View PostSmoke_Tetsu, on 02 September 2011 - 02:01 AM, said:

Some people would say a Xeon is overkill for gaming but I don't mind\care.
It's not about the CPU, it's about the GPU.

--Eric

#6 Smoke_Tetsu

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Posted 02 September 2011 - 04:21 AM

Depends on the software you are using. There exists software that is more CPU dependent than GPU dependent including games software. Dolphin for example benefits from Ghz speeds over 3GHz... the more the better as well. Also the more stuff you do in software the faster a CPU you need. So that's not always true.
--Tetsuo

Alex Delarg, A Clockwork Orange said:

It's funny how the colors of the real world only seem really real when you viddy them on the screen.

the Battle Cat said:

Slower and faster? I'm sorry to hear such good news?

Late 2012 27 inch iMac, Core i7 Quad 3.4GHz, 16GB RAM, Nvidia GeForce GTX 680MX 2GB, 3TB HDD - Mavericks

Late 2009 27 inch iMac, Core i5 2.6GHz, 12GB RAM, ATI Radeon 4850HD 512MB, 1TB HDD - Mavericks

Mac Mini, PowerPC G4 1.4Ghz, 1GB RAM, Radeon 9200 32MB, 256GB HDD - Leopard

Dell Inspiron 1200 Notebook: 1.2GHz Celeron, 1.2GB RAM, Intel GMA915, 75GB HDD - Ubuntu

Generic Black Tower PC, Dual Core 64-bit 2.4GHz, 4GB RAM, GeForce 9600 GT 512MB - Windows 7


#7 Eric5h5

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Posted 02 September 2011 - 02:23 PM

You misunderstand.  When it comes to games (that aren't likely to take advantage of 6/12 cores), the CPU(s) in the Mac Pro don't really have much over the CPU in, say, an i7 iMac.  The main difference for gaming is going to be the GPU, namely being able to use a "proper" one and not mobile.

--Eric

#8 UmarOMC1

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Posted 03 September 2011 - 01:41 AM

Yeah, it's usually down to the GPU- the Mac Radeon 9800 Pro and some CFG  editing allowed me to play through Doom 3 on my old MDD G4 1GHz.

View PostSmoke_Tetsu, on 02 September 2011 - 02:01 AM, said:

Other mac models are good for gaming too.

"Good" is a very relative term. I'll further explain since my statement seems to have hurt your feelings...

EDIT: I don't purchase a Mac, ever, that I don't plan on having a really good experience gaming on because I like to turn everything up and have the game still not slow down because I'm nitpicky like that and only get a new Mac every few years so being able to swap the GPU/CPU's also very important... if I thought otherwise I'd still be happy playing Arashi on my first Mac- a Performa 630CD. Awesome. Well... Doom II didn't choke too much on it...
OS X 10.10.x/Windows 7 Pro/2009 MacPro 4,1 Xeon W3520 2.66GHz/8GB RAM/NVIDIA GTX680 2GB

#9 Smoke_Tetsu

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Posted 03 September 2011 - 02:42 AM

Well when I say "good" I'm not talking about under 20FPS or low settings either.... and saying you'd still be playing "Arashi" on your Performa is an excaggeration at best. I'm just saying you can have a "insert word the word here that you like to describe a more than acceptable experience" with models other than a Mac Pro. On the other hand being able to swap out things like your video card is a good thing.. I'm not disputing that.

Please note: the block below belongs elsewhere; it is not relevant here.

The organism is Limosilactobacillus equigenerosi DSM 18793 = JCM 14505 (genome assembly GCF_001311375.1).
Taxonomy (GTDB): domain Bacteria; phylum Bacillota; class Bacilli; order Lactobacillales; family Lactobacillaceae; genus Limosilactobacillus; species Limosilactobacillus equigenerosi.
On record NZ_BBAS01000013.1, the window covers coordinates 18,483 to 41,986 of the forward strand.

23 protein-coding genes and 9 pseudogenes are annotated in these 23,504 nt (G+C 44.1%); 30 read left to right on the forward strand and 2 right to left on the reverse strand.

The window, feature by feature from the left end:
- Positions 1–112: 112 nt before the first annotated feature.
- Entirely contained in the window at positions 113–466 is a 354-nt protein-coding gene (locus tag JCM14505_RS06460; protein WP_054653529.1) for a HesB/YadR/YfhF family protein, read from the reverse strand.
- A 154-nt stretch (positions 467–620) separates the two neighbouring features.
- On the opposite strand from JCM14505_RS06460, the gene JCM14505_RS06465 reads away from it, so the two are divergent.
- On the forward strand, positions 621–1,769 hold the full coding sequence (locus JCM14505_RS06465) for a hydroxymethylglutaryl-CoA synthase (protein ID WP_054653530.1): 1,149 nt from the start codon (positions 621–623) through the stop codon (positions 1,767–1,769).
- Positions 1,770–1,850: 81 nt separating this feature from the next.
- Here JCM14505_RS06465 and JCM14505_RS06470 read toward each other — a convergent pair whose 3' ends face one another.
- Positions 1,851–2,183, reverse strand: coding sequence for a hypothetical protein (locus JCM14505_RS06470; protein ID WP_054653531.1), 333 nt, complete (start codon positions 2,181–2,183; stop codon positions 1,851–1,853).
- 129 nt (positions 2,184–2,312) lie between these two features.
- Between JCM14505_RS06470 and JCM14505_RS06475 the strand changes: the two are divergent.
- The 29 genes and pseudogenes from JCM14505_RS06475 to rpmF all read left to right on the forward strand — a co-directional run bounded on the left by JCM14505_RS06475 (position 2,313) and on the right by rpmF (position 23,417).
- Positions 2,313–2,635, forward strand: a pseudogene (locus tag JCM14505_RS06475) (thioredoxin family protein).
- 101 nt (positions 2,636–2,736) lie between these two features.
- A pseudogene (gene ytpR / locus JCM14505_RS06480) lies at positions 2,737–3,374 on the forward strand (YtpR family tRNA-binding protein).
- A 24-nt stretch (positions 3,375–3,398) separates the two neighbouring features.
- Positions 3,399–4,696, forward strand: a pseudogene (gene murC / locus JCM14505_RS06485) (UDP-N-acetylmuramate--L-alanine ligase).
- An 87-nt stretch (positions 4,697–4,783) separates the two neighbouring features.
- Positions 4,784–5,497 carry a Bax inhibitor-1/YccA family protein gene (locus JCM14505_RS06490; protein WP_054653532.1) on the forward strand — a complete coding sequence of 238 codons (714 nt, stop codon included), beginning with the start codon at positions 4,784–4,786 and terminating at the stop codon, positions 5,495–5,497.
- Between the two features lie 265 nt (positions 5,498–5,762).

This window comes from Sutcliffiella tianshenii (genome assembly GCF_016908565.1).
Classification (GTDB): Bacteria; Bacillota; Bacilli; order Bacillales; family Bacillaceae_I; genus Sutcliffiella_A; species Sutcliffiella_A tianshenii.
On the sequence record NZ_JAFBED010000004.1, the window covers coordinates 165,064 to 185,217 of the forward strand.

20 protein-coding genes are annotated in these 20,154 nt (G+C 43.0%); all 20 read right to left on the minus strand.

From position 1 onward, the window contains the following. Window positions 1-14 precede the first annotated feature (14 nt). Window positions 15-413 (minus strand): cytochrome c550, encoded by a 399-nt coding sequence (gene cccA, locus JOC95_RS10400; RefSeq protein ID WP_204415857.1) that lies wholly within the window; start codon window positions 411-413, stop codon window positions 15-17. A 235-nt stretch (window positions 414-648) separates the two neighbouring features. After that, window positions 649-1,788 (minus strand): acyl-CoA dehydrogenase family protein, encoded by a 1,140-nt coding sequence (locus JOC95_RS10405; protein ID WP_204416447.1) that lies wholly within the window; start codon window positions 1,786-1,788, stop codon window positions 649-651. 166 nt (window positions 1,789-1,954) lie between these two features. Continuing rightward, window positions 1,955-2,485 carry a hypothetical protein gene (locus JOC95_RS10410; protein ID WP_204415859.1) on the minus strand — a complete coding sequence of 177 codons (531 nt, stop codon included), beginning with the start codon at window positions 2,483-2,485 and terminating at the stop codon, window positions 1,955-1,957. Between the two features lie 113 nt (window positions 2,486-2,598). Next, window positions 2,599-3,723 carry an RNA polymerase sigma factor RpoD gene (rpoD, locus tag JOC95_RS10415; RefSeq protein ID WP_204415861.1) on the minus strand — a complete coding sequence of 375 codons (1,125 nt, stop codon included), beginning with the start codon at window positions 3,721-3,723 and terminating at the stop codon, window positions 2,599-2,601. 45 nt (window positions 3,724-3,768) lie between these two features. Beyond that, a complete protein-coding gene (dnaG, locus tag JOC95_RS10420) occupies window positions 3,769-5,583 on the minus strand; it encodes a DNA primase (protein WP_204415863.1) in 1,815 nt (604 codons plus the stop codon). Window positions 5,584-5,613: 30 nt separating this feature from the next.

Also take it from me your CPU was limiting you on the 1GHz machine as well. It was limiting me on my 1.4GHz G4 as well especially since the MINIMUM requirement for Doom 3 was something like 1.6Ghz. So both the GPU and CPU weren't enough to play it with more than low settings. Even if you where to put an awesome card on there it the CPU would have still been a bottleneck as well as the system bus.
--Tetsuo

Alex Delarg, A Clockwork Orange said:

It's funny how the colors of the real world only seem really real when you viddy them on the screen.

the Battle Cat said:

Slower and faster? I'm sorry to hear such good news?

Late 2012 27 inch iMac, Core i7 Quad 3.4GHz, 16GB RAM, Nvidia GeForce GTX 680MX 2GB, 3TB HDD - Mavericks

Late 2009 27 inch iMac, Core i5 2.6GHz, 12GB RAM, ATI Radeon 4850HD 512MB, 1TB HDD - Mavericks

Mac Mini, PowerPC G4 1.4Ghz, 1GB RAM, Radeon 9200 32MB, 256GB HDD - Leopard

Dell Inspiron 1200 Notebook: 1.2GHz Celeron, 1.2GB RAM, Intel GMA915, 75GB HDD - Ubuntu

Generic Black Tower PC, Dual Core 64-bit 2.4GHz, 4GB RAM, GeForce 9600 GT 512MB - Windows 7


#10 UmarOMC1

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Posted 05 September 2011 - 11:18 PM

View PostSmoke_Tetsu, on 03 September 2011 - 02:42 AM, said:

Also take it from me your CPU was limiting you on the 1GHz machine as well. It was limiting me on my 1.4GHz G4 as well especially since the MINIMUM requirement for Doom 3 was something like 1.6Ghz. So both the GPU and CPU weren't enough to play it with more than low settings. Even if you where to put an awesome card on there it the CPU would have still been a bottleneck as well as the system bus.

TweakGuides.com - Doom 3 Boom! The ultimate guide to tweaking Doom 3 to leave it looking good and playing well on my MDD G4/1GHz/Radeon 9800 Pro system! I never pay attention to frames per second readouts... it changes constantly, is reason for contention and doesn't make sense to cry about if what I'm seeing leaves a good experience for me. Meh.